Jimbles the Mediocre wrote:
So, if you have 20 hp and 30 stamina, get hit for 7 damage, and start bleeding, you're saying me that if I still have stamina, I must stop the bleeding with a medicine check or by magic that restore hp damage, even I'm not taking hp damage?
As for the above, I'm 20 hp, 23 stamina, and now I roll bbleed for 4. Now I'm at 19 stamina, right? Ok, now, the priest cast mystic cure, because he get some damage and just want to heal himself too. Now, he cast mystic cure, but I'm not short of hp, I'm full, os he "split" the cure by taking al the cure fo himself. And now, without curing a single hp, he healed me from bleeding?
1) What exactly is a purely defensively action?
It seems the new wording is really grey.
If I have a wolf animal companion, can I sunder then trip with a single attack, due to te special ability of the wolf?
Trip Universal Monster Rule wrote:
A creature with the trip special attack can attempt to trip its opponent as a free action without provoking an attack of opportunity if it hits with the specified attack.
Since a combat maneuver is an attack, and since the attack coul it, what about a sunder->trip? It seems really strange to me, but I can't find rules against it.
So, 2 other questions:
1) Vain drawback: "Whenever you fail an opposed Charisma-based check, you take a –2 penalty on all Charisma-based checks for the next 24 hours."
2) Movement. Let's say I have something like that:
Wher X is a solid obstacle like an house angle or similar. If I'm in A and I want to go in B, can I "cut" the angle a move A->B or must I move A-C-B?
In pathfinder no HP damage no sneaky attack.
Do you have any rule about that?
Java Man wrote:
I'm highly confident that you need hp damage and a to-hit roll. But heck if I can site a source for that at the moment.
I searched almost anywhere for a source about this topic. Can't find any.
Hi guys. I searched for this, but cannot find a RAW answer: how can I say, RAW, wether or not a spell that doesn't hp damage deals also sneak attack damage? Where are the rules? The only kind of rules I found about things like enervation or touch of fatigue spell refers to 3.5 CArcane, so I'd like a PF only answer. Can you help me? Maybe some post from developers in some remote thread?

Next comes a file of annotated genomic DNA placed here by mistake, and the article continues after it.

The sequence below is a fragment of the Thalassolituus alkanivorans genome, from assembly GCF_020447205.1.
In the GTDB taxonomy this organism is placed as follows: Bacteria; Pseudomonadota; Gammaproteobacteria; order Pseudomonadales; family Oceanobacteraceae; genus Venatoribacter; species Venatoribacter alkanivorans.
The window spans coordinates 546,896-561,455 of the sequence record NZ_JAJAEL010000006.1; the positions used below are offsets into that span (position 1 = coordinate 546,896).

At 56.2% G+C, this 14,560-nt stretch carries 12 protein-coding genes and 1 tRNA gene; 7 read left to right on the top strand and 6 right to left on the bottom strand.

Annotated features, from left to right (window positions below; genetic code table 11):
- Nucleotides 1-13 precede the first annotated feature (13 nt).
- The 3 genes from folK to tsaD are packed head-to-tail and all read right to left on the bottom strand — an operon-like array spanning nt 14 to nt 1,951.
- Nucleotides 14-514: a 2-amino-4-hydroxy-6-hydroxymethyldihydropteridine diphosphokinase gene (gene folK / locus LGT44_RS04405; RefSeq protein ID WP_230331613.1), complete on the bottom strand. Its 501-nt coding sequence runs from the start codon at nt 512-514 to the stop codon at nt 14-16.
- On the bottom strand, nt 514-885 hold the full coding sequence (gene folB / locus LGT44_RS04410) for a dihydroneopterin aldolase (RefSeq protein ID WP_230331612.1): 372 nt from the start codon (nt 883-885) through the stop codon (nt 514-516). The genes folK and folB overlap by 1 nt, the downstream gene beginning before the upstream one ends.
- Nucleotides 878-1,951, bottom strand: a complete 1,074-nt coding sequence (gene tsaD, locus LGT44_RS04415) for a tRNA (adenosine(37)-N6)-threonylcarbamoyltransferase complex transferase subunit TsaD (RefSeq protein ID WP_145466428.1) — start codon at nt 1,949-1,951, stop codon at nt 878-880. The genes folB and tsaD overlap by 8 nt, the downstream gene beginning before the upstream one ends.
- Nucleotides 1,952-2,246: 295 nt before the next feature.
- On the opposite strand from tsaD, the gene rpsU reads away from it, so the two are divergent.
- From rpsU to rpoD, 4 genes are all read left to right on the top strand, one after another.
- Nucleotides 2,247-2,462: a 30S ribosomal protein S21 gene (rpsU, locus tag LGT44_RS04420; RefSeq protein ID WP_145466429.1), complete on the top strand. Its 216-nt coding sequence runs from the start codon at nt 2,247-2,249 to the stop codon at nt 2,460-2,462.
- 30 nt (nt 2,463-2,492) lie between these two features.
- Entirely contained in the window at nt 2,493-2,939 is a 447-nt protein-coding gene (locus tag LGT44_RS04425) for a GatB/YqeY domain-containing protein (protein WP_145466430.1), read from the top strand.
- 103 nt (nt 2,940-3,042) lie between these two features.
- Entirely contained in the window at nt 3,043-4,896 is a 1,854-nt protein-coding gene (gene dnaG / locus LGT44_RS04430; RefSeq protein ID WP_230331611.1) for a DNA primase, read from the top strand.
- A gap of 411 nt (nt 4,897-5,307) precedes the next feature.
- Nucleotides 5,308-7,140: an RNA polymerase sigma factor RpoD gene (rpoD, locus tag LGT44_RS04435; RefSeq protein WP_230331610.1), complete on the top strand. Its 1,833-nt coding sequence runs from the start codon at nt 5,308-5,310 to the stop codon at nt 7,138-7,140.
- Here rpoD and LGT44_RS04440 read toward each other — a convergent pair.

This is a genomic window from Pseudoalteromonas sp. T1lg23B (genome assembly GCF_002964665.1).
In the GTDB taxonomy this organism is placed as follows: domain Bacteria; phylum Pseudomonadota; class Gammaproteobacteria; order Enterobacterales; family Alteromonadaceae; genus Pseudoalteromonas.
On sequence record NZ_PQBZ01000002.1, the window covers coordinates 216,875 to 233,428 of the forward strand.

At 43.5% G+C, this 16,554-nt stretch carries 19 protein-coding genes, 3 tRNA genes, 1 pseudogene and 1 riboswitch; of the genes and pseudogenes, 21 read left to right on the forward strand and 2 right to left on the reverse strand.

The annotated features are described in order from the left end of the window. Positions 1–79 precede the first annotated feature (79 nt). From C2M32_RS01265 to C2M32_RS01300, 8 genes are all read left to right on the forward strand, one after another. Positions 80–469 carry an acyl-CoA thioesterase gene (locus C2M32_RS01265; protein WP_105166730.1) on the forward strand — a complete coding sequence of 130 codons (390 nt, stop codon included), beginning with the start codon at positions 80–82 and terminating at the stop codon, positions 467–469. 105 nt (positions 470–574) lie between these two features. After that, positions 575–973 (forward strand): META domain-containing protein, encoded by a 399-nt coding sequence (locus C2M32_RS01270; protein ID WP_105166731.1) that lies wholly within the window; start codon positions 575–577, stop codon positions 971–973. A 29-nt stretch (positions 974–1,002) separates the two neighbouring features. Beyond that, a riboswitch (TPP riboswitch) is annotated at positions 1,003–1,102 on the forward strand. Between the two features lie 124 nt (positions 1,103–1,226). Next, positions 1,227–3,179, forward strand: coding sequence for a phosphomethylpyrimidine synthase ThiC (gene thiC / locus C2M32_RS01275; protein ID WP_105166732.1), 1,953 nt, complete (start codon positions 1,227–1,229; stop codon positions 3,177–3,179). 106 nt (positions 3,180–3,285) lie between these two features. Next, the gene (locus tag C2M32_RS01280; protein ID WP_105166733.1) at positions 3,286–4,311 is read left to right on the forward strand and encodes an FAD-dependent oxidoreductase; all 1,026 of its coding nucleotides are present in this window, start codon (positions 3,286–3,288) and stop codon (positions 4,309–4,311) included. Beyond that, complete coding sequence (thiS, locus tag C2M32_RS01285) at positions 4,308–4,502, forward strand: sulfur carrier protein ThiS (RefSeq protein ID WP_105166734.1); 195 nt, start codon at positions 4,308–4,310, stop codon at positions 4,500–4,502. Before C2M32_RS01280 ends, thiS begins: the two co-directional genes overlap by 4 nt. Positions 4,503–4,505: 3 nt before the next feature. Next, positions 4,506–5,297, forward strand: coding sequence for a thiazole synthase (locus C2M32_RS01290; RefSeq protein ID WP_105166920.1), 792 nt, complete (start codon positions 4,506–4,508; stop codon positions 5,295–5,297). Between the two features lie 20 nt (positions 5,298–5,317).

I'm sorry if there's another thread about that, but I can't find any.
So, I'm playing my shaman in JR. We're about to start the caravan and have to setup the starting asset.
Benefit: Once per week, you may roll twice when you are called upon to make an Attack, Security, or Resolve check. Take the higher result of these two rolls as your actual roll for the check.
Now, the fortune teller job says:
Once per week, a fortune-teller can give advice on how best to handle the coming week’s perils. In addition, once per week after the fortune-teller has given this advice, when the caravan has to make an Attack, Security, or Resolve check, you may roll twice and take the better result.
So, I we take Lucky Caravan, does it give two rerolls per week?If not, why should anyone take that feat?
What this feat means? It's bugged? There's some errata?
EDIT: a couple more questions:
2) The circumstance bonus is max +5, but some jobs doesn't have a maximum numbers. Does it mean that, saving the limit of +5, you can have, for example any number of guards?
3) About the guards: does the +1 Security to to avoid the surprise stack with the all-time +1 Security from the guide?
Hmmm. The shaman has an effective spontenous slot, though.
That does remind me of something though. Spirit guide oracles are spontaneous casters who get to steal most of the shaman's best tricks.
thanks, but I already builded the shaman, I want to try it. I know there are better ways to be shaman-like, but I wanted to give it a shot.
If I'm not a magus, and I wield a weapon, what happen if I cast a touch spell when I'm holding the charge? The wielded wepon doesn't discharge the spell (else a cleric can't even cast a clw), and that's ok. But what if I'm holding the charge and instead of attempt to discharge the spell on the targe I attack with the weapon I wield? Do I still holding the charge?
Runestones of Power are items to give you extra spontaneous spell slots. Effectively pearls of power, but you need them in hand when you cast a spell rather than using a standard action after the fact. They are expensive though.
Are you sure they works for the shaman spontaneous slot?
I can't find other thread on the matter. So, there's any way for a shaman to have something like cleric spontaneous conversion for the spirit spells, instead of just one slot? It would be really helpful for my pc (I don't go in melee, I rely more on my spellcasting. A control/buff type, you know). Only PF material, no 3pp.
Sorry fo the necroposting, but I need a clarification: let's say we're in a 5 ft. wide tunnel.
A is the PC (halfling, 20 ft move, so double move needed), G# are the goblin or whatever. Let's suppose I want to pass over the goblins. Tipical DCs are: 17, 19, 21 (goblin DMC 12, +5 for passing through, +2 for each goblin after the 1st).
Let's say I roll, in order, 22, 25, and 15. OMG! I cannot pass through G3, and I remain stuck in G2 square. Where I go? Do I go back to A starting position? Do I stuck with G2 and squeeze me and he? Do I pass anyway on the other side?
Basically, where I go if when I lose movement I'm in an occupied square?
Note that the occupied square can be occupied by ANYTHING.